5 Causes of Weak Teeth

The enamel is the toughest material in the human body, but it can be damaged. Damage to the enamel weakens your teeth because unlike other tissues, which can be repaired by the body, enamel damage is permanent. The following are five elements that can weaken your teeth.

Causes of weak teeth

1. Diet

The food you eat on a daily basis has an effect on your enamel. Foods that have a lot of sugar and starch are very harmful to your enamel because these can cause erosion if you don’t practice good oral hygiene.

2. Soft drinks

Soft drinks can be harmful to your enamel, especially if you consume a lot of them on a daily basis. Sodas contain high levels of citric and phosphoric acids, which are very damaging to enamel. Fruit juices can also be harmful to the enamel because some of them contain acids that can cause more erosion than even battery acid.

3. Genetics

According to research, some people are prone to tooth decay and weak tooth because of genetic factors. Enamel hypoplasia is a condition that affects the teeth, causing the enamel to be thinner while they are still developing, leaving the teeth weakened. This can occur in both baby teeth and permanent teeth, leaving the teeth vulnerable to decay.

4. Environmental factors

These are the everyday wear and tear, corrosion, stress, friction and other conditions that cause the erosion of the enamel. Some of the clinical terms used to describe these factors are:


This is the loss of tooth structure that is not caused by decay. They are caused by putting too much pressure on the teeth while chewing or biting, leading to the enamel going through a large amount of stress that causes microfractures and loss of tissue.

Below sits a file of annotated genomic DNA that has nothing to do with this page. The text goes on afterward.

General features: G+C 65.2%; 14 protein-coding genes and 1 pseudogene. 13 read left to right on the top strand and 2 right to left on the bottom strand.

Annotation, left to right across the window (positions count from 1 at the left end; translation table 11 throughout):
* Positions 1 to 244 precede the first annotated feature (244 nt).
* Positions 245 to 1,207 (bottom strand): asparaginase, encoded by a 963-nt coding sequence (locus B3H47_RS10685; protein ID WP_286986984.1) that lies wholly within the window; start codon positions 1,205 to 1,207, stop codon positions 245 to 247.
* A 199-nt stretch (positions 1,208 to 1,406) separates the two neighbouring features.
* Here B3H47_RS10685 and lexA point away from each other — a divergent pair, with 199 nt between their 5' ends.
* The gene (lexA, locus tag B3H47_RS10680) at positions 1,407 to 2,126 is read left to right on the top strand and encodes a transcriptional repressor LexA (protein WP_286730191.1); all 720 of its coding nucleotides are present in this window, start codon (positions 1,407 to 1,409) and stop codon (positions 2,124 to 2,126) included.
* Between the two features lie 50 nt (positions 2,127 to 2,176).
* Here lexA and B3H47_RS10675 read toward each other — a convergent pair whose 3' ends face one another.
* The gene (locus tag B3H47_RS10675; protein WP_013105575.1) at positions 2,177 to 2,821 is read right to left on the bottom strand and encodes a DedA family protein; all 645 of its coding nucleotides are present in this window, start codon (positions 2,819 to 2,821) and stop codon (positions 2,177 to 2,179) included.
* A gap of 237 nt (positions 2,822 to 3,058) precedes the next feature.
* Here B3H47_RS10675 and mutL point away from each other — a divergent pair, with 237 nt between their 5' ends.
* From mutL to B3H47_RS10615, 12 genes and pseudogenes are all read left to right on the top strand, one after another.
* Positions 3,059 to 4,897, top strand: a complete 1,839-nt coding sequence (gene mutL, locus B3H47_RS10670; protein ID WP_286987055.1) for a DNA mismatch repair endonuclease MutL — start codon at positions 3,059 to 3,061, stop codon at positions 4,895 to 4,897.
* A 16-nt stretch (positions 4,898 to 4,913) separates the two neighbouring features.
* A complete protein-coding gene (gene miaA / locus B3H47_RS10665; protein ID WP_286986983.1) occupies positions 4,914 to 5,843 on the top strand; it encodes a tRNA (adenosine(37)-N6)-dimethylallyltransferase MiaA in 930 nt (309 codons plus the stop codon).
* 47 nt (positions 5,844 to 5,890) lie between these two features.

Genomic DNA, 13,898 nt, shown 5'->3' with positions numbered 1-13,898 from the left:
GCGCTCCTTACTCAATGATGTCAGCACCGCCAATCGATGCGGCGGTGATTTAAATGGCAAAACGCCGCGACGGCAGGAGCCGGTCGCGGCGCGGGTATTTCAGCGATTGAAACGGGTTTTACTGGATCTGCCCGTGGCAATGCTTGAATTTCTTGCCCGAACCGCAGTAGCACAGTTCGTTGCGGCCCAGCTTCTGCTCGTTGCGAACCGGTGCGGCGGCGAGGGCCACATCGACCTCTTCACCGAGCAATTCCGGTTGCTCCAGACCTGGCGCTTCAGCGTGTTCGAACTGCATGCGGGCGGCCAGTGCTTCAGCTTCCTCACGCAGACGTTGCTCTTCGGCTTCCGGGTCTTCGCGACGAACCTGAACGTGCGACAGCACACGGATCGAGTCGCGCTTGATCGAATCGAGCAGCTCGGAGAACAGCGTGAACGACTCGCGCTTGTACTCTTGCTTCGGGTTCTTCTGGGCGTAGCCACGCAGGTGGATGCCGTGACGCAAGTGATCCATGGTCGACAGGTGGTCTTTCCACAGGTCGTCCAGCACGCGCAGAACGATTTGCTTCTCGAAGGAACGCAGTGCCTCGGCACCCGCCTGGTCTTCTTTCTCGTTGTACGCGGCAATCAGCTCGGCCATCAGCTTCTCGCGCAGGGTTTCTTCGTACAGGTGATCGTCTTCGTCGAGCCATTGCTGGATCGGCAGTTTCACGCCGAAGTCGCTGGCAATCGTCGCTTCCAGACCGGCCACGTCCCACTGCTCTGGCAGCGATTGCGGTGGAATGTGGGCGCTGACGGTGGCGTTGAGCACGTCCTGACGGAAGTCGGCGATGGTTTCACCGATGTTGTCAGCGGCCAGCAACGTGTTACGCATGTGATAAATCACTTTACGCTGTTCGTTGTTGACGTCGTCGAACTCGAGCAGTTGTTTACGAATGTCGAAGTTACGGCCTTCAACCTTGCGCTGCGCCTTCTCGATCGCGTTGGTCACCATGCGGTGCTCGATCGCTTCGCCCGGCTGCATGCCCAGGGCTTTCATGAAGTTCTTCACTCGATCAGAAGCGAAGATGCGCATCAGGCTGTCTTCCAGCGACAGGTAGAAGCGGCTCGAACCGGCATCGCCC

This is the usual wear and tear the enamel goes through on a daily basis. It can occur if you brush your teeth too hard, do not floss regularly, or have a habit of biting hard objects like your fingernails, bottle caps or if you use chewing tobacco.


This is simply the friction that occurs between your teeth when you grind or clench your teeth, which is something a lot of people do when they are asleep.


This happens when the acidic content of something you eat or drink hits the enamel of your teeth, gradually weakening it. It can also occur as a result of frequent vomiting due to alcoholism or bulimia.

5. Dry mouth

Saliva helps to digest food, but it also helps to clean your mouth and prevent infection. If you are not producing enough saliva, you will not be able to control the bacteria and fungi in your mouth, which can weaken your enamel.

Symptoms of weak teeth

The symptoms of weak teeth vary depending on how it has progressed, but the most common signs of enamel erosion are:

Tooth discoloration

As the affected tooth continues to lose enamel, the color changes and the tooth appears to be yellow because more dentin is exposed.


When you start to lose some of your enamel, your teeth will be more sensitive, especially when eating or drinking hot or cold foods and beverages, because they do not have as much protection.